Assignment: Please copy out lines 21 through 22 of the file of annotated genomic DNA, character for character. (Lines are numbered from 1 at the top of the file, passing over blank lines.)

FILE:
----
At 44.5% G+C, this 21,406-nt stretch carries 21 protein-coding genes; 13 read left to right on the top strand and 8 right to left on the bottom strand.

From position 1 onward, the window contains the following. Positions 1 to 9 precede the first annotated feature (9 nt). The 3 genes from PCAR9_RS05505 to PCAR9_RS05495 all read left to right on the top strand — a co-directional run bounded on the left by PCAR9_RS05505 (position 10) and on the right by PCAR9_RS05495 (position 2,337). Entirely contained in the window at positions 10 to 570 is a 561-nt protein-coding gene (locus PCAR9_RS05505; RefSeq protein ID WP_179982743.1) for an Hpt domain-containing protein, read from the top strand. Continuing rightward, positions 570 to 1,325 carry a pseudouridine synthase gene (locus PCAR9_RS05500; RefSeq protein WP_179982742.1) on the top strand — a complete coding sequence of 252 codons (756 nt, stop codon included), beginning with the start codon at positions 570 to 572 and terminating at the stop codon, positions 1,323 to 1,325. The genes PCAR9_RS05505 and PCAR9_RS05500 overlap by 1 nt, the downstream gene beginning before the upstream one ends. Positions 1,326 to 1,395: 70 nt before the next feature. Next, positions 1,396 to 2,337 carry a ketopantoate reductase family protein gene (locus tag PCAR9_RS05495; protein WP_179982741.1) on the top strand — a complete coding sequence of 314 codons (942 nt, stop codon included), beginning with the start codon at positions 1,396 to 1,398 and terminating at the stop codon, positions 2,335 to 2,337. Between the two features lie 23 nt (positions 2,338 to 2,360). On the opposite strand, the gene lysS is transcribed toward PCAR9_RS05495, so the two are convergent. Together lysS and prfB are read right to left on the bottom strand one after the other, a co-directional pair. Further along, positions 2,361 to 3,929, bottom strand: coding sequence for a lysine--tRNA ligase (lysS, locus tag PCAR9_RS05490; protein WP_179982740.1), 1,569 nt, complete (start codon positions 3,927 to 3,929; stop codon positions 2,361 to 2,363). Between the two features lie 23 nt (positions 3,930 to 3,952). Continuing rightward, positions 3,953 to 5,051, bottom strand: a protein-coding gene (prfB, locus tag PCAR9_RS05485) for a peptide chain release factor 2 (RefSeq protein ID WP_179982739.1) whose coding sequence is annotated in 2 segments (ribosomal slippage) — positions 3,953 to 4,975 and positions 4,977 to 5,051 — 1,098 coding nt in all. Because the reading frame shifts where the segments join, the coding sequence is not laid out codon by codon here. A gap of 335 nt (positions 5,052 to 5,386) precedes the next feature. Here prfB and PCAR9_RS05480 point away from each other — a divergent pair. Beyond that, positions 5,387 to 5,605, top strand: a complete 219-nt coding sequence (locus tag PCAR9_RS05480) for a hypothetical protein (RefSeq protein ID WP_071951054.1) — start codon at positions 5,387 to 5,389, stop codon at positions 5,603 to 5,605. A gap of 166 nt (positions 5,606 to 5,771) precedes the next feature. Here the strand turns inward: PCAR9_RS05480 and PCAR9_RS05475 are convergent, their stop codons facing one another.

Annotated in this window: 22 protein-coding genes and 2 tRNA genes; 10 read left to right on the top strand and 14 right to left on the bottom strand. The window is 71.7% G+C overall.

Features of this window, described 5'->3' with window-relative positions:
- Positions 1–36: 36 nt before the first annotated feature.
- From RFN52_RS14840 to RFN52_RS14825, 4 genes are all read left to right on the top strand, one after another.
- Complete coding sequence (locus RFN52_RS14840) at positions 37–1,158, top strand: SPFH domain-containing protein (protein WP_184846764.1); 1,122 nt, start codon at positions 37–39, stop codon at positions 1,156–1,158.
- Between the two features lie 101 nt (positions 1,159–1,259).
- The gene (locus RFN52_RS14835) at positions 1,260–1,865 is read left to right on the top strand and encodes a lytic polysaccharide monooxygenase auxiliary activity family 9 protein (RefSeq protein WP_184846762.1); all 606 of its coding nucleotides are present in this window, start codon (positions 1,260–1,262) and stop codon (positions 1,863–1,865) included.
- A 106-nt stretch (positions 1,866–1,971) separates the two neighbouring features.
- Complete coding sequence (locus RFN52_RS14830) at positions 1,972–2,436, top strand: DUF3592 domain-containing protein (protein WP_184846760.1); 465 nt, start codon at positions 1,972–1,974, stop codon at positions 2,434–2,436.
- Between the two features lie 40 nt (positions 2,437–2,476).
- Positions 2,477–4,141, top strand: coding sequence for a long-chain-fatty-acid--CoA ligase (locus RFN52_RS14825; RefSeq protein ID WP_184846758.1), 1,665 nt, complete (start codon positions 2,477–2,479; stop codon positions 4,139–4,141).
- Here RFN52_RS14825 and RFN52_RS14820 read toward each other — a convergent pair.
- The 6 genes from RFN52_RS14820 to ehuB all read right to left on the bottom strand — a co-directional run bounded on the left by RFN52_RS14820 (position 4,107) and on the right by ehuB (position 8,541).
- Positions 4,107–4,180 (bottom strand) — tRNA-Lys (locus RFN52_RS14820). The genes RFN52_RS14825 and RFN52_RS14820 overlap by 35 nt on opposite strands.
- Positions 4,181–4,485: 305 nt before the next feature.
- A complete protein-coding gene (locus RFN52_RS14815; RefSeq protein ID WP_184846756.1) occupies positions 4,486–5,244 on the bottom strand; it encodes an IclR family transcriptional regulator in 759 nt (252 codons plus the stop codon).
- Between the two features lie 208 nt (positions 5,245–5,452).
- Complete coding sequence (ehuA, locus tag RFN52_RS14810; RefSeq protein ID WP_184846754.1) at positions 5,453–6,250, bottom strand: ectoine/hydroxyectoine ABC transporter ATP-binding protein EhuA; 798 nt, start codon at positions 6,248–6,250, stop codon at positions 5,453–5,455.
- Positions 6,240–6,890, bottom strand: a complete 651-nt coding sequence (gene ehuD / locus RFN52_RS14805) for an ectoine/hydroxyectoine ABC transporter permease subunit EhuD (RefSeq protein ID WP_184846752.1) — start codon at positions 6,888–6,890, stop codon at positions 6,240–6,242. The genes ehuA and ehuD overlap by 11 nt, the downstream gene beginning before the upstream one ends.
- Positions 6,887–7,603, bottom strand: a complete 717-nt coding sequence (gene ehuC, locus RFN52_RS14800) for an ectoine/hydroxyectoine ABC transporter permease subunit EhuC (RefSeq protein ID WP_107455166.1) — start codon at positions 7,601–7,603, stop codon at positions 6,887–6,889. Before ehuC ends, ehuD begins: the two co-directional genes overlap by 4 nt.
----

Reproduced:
- Positions 6,240–6,890, bottom strand: a complete 651-nt coding sequence (gene ehuD / locus RFN52_RS14805) for an ectoine/hydroxyectoine ABC transporter permease subunit EhuD (RefSeq protein ID WP_184846752.1) — start codon at positions 6,888–6,890, stop codon at positions 6,240–6,242. The genes ehuA and ehuD overlap by 11 nt, the downstream gene beginning before the upstream one ends.
- Positions 6,887–7,603, bottom strand: a complete 717-nt coding sequence (gene ehuC, locus RFN52_RS14800) for an ectoine/hydroxyectoine ABC transporter permease subunit EhuC (RefSeq protein ID WP_107455166.1) — start codon at positions 7,601–7,603, stop codon at positions 6,887–6,889. Before ehuC ends, ehuD begins: the two co-directional genes overlap by 4 nt.